The Starbus picked us up on time and the journey took about 45 minutes, the driver dropped us off right outside the departures terminal and we headed on up to drop our backpacks off. We had already checked in online and reserved our seats, so we had all printed off our boarding passes at the hostel and brought them with us. We made our way up the escalator and straight in front was a entire section dedicated to Virgin Australia. On the way to the bag drop we noticed that people seemed to be using machines to print their baggage labels; we had a look and realised that we had to scan our boarding passes, print and attach our own baggage labels to save time. The process was pretty straight forward and there were directions of how to attach the labels correctly; once this was done we moved on over to the desk and finally got rid of our heavy backpacks, the whole thing probably only took about 20 minutes. We were all quite hungry and hadn’t thought to bring any snacks so we decide to go and get some food before the flight, there are a few food places and shops in departures but we assumed that there would be more choice once we went through security and to the gate. We assumed wrong, not thinking that this is a domestic flight and not an international one, we got through to the gate to see a few small coffee shops and some vending machines. We were all too hungry to care about the prices so spent approx $12 each on a sandwich and drink. The wait didn’t seem too long as the gate had tv’s, (playing shit Australian soaps) and a number of plug sockets to charge our phones.


The flight…

Boarding was on time and the plane seemed tiny compared to the jumbo jet we were last on when we landed in Australia 2 weeks before.Having said that, the plane and seats were plenty big enough for a 1/ 1 and a half hour flight. Also remember that a domestic flight is going to be much more bumpy in a smaller plane than a long haul one! The onboard service was good and we were all buzzing when we were told that the plane had its own wifi and we were able to watch films and TV to pass the time. The flight went really quickly and before long we had touched down in Sydney; the sun was shining and we were so excited to be somewhere new.

Arriving in Sydney…

On arriving in Sydney around 5.30pm, we took the ten minute walk to baggage claim where our bags arrived promptly from the plane. Following baggage claim, we contacted Base Sydney as we thought that it was the same scenario as Base Melbourne (we call them, they give us a code for the bus – we get on for free). However when we called and asked, the receptionists seemed confused and were unable to direct us to where we needed to go to be picked up. After asking a few questions and calling them back, I was informed that although we were given a code, we still needed to pay the driver $15 each cash and Base would reimburse us when we got to the hostel. Luckily we had some cash so this wasn’t too much of a problem but it would have been better if we had known that this was the process. Base were still unable to direct us to the bus stand so we asked airport staff who directed us out of arrivals and left, about a 5 minute walk. When we got there another staff member assured us that we were in the right place. The bus took around 15 minutes to come and after loading our own bags onto the trailer (bus drivers in Australia don’t like to help too much with your bags) we were on our way. The journey took about 30-40 minutes and we were fascinated by our new surroundings. The driver dropped us off right outside Base on Kent Street and it didn’t feel like we’d traveled all the way from Melbourne. The check in queue wasn’t too long as we had arrived in the evening; the staff seemed quite friendly and we were relaxing on our bunk beds in no time. After a quick lie down, we went to explore our new home; downstairs in the basement we found the laundry room ($4 for a wash), a large kitchen with tables chairs and a foozball table. There were toilets/showers on every floor, by reception were sofas and chairs around the corner from the travel and work desks. Adjacent to reception was a large door leading through to the ‘Scary Canary’, the bar next door. We went outside and asked the doorman where the nearest supermarket was, he directed us up Park Street where we found a Woolworth’s and a Maccas about a 5 minute walk away.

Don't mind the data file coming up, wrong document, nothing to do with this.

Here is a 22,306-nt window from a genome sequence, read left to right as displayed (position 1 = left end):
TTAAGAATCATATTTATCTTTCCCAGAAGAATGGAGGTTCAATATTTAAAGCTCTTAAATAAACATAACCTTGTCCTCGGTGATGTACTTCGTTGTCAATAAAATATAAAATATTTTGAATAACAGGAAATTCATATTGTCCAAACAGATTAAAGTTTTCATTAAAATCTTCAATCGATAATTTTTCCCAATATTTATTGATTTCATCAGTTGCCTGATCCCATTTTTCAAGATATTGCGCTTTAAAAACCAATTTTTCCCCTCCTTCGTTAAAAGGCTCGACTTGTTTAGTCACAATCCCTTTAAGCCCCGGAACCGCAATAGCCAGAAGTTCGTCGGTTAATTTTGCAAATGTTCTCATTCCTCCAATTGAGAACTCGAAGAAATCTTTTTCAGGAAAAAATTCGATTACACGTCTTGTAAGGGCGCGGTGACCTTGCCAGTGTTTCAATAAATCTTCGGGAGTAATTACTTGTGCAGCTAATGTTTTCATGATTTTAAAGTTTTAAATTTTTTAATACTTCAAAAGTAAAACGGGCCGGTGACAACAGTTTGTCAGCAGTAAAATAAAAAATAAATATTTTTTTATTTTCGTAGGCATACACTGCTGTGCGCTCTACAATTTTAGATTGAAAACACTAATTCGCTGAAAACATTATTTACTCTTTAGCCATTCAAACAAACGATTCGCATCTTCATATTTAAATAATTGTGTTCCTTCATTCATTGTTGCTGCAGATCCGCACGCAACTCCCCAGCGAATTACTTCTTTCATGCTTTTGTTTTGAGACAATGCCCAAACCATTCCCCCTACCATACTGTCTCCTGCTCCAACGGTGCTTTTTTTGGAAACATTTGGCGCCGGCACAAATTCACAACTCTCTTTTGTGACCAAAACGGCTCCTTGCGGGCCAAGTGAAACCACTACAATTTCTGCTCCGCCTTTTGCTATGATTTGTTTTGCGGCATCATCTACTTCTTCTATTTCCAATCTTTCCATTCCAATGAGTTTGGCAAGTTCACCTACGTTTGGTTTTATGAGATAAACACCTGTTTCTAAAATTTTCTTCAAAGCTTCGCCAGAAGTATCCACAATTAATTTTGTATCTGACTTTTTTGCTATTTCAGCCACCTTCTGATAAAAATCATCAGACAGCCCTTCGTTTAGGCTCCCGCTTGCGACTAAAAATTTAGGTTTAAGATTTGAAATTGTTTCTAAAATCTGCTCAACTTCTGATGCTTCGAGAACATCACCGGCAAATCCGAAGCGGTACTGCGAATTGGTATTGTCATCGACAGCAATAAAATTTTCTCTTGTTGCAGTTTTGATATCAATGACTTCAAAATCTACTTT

Overall Tips…

  • Ask around for other travelers’ advice
  • If you’re not on a strict budget – Fly
  • Book flights online to get the best deal
  • If you don’t know anything about where you’re going – DON’T PANIC – no one does until they get there
  • Shop around but don’t leave it too late as flight prices do change
  • Pick up as many free City Guides/ maps as you can from your hostel
  • Book a hostel in a central location for your first week – to get your bearings
  • If you don’t know or aren’t sure – ASK
  • Explore the city yourself a little bit before booking any tours